Google to stop showing ads on the right hand side of the results page

Google’s parent company, Alphabet recently announced their Q4 2015 financial results and delivered $21.32 billion revenues, up 18% year on year. A truly staggering achievement.

The majority of Google’s success is due to the revenues they derive from AdWords.  They are always running tests on the search engine results page, to make the results more relevant and also drive increased revenue.

These tests can range from the number of ads on the page, additional information, colour of links the look of the ads, they are endless. Generally the layout or look of the page is always changing and as users of Google we don’t always take note. However, as Google AdWords advertisers we pay very close attention to the search engine results pages, any changes to the results can have a significant impact on AdWords campaign performance which might require a change in strategy.

Every once in a while Google announces a game changer. A significant change to the search engine results which impacts both the users and advertisers. While changes to the page are made to improve relevancy for those users, from an advertiser perspective the impact on their AdWords investment and performance can be huge.

We last saw this when Google rolled out Enhanced Campaigns in Q3 2013 which created uproar from advertisers as they saw their ability to granularly control mobile bids in AdWords removed.

As the number of mobile searches have increased advertisers have started to take note, some being early adopters and taking first move advantage, incorporating mobile visibility in the heart of their AdWords strategy.

As the mobile auction on AdWords intensifies, the CPCs increase. At Maxus we saw a significant impact to the performance of our clients’ campaigns. Since the roll out of Enhanced Campaigns, we have seen mobile CPCs increase by over 90%!

In Q1 2016 the computers share of AdWords spend only made up 44% of total spend, the lowest share we have ever seen at Maxus. Advertisers are continually focussed on mobile, but are having to pay more for that traffic.

What is changing?

A spokesperson at Google has just announced that they will be removing ads from the right hand side of the desktop search results. Ads will now only be shown on desktop in up to four positions at the top of the page and/or at the bottom of the page, similar to how the search results page look on a mobile or tablet.  This will reduce the overall number of ad impressions which Google see as a positive for users. These changes will be rolled out globally, across all languages over the next couple of weeks.

According to Google, bottom serving ads will appear more often and PLA (Product Listing Ads) and the Knowledge Panel on the right hand sight of the results on desktop will be unaffected.

Ads appearing in top position of the search engine results page often show better performance for advertisers, the CTR is higher and so can the ROI. Given the nature of the auction model and what we have seen on mobile in recent years we expect the auction to intensify and CPCs will increase as advertisers chase for their ads to appear in those top 4 positions.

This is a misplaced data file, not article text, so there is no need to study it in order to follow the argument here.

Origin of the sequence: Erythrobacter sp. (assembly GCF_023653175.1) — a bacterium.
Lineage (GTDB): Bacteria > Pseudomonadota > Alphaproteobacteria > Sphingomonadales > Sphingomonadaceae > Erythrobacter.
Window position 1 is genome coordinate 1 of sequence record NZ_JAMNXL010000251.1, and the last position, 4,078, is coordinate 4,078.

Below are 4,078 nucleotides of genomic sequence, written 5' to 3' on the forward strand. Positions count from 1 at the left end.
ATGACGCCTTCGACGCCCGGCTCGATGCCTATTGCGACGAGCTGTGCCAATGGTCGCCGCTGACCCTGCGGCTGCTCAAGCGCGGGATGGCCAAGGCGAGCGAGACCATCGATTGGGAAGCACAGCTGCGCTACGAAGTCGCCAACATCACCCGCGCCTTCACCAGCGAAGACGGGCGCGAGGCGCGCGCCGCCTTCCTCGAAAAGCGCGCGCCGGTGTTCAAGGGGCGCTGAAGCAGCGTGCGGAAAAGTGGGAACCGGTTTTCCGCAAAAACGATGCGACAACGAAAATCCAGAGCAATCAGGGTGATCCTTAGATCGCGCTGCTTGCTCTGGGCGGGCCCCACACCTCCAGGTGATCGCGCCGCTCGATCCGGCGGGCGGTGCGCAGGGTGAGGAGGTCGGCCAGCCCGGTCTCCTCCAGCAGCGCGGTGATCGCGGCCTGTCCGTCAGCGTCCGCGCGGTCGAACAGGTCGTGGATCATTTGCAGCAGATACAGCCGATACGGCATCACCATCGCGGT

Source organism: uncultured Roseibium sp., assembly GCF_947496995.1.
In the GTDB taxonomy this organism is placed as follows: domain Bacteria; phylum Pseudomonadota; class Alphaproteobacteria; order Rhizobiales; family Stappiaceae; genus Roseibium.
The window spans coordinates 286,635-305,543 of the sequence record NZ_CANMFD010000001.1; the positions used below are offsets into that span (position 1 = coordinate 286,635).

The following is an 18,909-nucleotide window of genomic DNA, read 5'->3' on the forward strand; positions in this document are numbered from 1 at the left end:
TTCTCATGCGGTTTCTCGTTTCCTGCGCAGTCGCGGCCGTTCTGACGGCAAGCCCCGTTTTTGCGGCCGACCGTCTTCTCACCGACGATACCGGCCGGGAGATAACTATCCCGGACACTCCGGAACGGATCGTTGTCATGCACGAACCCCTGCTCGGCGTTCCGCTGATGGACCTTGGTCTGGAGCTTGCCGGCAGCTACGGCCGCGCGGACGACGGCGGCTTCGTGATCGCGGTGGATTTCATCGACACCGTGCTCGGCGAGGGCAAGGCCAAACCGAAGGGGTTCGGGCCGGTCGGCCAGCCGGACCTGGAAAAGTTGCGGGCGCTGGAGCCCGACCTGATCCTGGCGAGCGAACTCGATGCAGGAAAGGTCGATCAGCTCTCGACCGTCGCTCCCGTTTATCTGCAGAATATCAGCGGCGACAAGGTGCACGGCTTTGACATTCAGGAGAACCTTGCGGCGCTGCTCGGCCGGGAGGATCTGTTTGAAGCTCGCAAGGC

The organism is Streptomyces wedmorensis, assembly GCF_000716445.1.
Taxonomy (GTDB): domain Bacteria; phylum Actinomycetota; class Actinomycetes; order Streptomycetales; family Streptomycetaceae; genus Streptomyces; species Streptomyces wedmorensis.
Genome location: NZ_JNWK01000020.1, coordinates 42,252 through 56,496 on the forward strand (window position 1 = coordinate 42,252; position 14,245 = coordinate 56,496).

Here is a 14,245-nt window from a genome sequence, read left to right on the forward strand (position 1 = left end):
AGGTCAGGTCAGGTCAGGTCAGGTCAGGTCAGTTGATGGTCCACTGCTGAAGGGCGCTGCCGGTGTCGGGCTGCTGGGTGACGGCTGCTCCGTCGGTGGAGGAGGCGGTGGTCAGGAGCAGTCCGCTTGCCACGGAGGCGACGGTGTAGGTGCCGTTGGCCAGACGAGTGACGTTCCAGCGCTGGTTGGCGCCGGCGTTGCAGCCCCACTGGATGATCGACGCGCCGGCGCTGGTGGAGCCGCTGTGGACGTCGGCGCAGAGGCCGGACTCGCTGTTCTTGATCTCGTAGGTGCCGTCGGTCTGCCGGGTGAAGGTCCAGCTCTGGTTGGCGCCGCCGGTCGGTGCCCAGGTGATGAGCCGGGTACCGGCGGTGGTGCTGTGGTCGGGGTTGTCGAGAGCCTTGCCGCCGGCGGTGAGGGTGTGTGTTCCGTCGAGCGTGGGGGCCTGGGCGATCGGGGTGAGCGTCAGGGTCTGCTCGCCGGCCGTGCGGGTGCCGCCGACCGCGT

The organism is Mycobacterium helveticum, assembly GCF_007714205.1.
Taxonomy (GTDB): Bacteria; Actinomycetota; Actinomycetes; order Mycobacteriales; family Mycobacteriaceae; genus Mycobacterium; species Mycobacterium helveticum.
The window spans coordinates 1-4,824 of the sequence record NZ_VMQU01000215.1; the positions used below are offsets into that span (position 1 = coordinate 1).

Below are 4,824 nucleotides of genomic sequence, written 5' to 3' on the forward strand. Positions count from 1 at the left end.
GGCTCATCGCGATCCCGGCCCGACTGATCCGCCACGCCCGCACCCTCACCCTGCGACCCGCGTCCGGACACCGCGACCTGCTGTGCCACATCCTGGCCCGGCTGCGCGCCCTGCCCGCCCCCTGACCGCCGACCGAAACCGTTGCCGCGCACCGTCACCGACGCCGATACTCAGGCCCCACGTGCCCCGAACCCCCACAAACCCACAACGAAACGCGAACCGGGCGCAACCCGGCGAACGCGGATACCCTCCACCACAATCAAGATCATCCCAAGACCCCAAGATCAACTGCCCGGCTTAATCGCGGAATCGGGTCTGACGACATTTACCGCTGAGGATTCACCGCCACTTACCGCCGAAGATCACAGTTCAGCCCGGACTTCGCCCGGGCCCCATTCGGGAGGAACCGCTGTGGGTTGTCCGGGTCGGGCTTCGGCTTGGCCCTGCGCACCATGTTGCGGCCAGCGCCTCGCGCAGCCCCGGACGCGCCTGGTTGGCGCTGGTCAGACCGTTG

Good news for Google, but again, not good for advertisers.

What are the implications for Advertisers?

Given these imminent changes, it is crucial to ‘batten down the hatches’ and be prepared in the short term. Keep a close eye on desktop performance and define your longer term strategy based on the data.

As a starting point review your AdWords campaigns closely, we expect many advertisers to increase their bids as they chase higher ad positions which could lead to sharp increases in desktop CPCs over the coming month.

Pay close attention to historic keyword performance, check your desktop bids, campaign budgets, Quality Score, ad positions and impression share as well as reviewing your bidding strategies. Review your ads and ad extensions, making sure that you are taking advantage of sitelinks and call outs where possible.

Set your bids to a level which balances ROI and visibility and pay daily attention to AdWords performance on desktop devices, making changes in-line with the agreed short term approach.

Keep a close eye on the traffic you are receiving from natural search on desktops, we might expect traffic to decrease as natural search results are pushed below the fold of the page, the top of the page now being dominated by ads on a desktop. 

Work with the SEO team to define a keyword level strategy which takes into consideration visibility. Longer term, advertisers will need to think about how they manage their ‘PPC’ and ‘SEO’ budgets, Google’s hope being that they see a greater share of clients’ SEO budgets as advertiser need to invest heavily into AdWords to maintain their traffic levels.

After the initial panic has subsided, things will get back to normal, albeit in what might be a slightly different world for AdWords advertisers. Always focus on best practice management of AdWords campaigns, adapting your strategy as the game changes. This is the approach we live and breathe for our clients here at Maxus.


Written by Oliver Cassel,Head of Performance, Maxus

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